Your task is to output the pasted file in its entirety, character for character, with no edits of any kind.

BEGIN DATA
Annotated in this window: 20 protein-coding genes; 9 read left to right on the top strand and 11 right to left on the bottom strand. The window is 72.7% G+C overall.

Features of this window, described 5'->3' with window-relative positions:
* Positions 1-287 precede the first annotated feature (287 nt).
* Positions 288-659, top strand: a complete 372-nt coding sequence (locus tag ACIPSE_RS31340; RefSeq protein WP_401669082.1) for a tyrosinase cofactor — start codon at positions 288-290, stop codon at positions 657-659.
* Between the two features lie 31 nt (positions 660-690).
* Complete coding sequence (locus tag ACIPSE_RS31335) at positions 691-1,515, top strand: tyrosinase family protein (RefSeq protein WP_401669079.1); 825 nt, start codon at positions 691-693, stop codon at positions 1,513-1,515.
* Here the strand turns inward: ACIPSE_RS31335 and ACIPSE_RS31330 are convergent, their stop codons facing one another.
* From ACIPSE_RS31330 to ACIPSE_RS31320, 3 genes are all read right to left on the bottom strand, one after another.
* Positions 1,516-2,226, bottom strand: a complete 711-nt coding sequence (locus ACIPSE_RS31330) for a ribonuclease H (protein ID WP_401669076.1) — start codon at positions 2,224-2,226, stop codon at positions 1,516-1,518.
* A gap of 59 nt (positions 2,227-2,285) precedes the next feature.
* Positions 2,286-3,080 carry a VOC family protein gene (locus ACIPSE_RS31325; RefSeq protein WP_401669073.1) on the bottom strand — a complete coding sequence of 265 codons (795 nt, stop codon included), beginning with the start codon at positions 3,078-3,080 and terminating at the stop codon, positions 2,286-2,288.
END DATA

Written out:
Annotated in this window: 20 protein-coding genes; 9 read left to right on the top strand and 11 right to left on the bottom strand. The window is 72.7% G+C overall.

Features of this window, described 5'->3' with window-relative positions:
* Positions 1-287 precede the first annotated feature (287 nt).
* Positions 288-659, top strand: a complete 372-nt coding sequence (locus tag ACIPSE_RS31340; RefSeq protein WP_401669082.1) for a tyrosinase cofactor — start codon at positions 288-290, stop codon at positions 657-659.
* Between the two features lie 31 nt (positions 660-690).
* Complete coding sequence (locus tag ACIPSE_RS31335) at positions 691-1,515, top strand: tyrosinase family protein (RefSeq protein WP_401669079.1); 825 nt, start codon at positions 691-693, stop codon at positions 1,513-1,515.
* Here the strand turns inward: ACIPSE_RS31335 and ACIPSE_RS31330 are convergent, their stop codons facing one another.
* From ACIPSE_RS31330 to ACIPSE_RS31320, 3 genes are all read right to left on the bottom strand, one after another.
* Positions 1,516-2,226, bottom strand: a complete 711-nt coding sequence (locus ACIPSE_RS31330) for a ribonuclease H (protein ID WP_401669076.1) — start codon at positions 2,224-2,226, stop codon at positions 1,516-1,518.
* A gap of 59 nt (positions 2,227-2,285) precedes the next feature.
* Positions 2,286-3,080 carry a VOC family protein gene (locus ACIPSE_RS31325; RefSeq protein WP_401669073.1) on the bottom strand — a complete coding sequence of 265 codons (795 nt, stop codon included), beginning with the start codon at positions 3,078-3,080 and terminating at the stop codon, positions 2,286-2,288.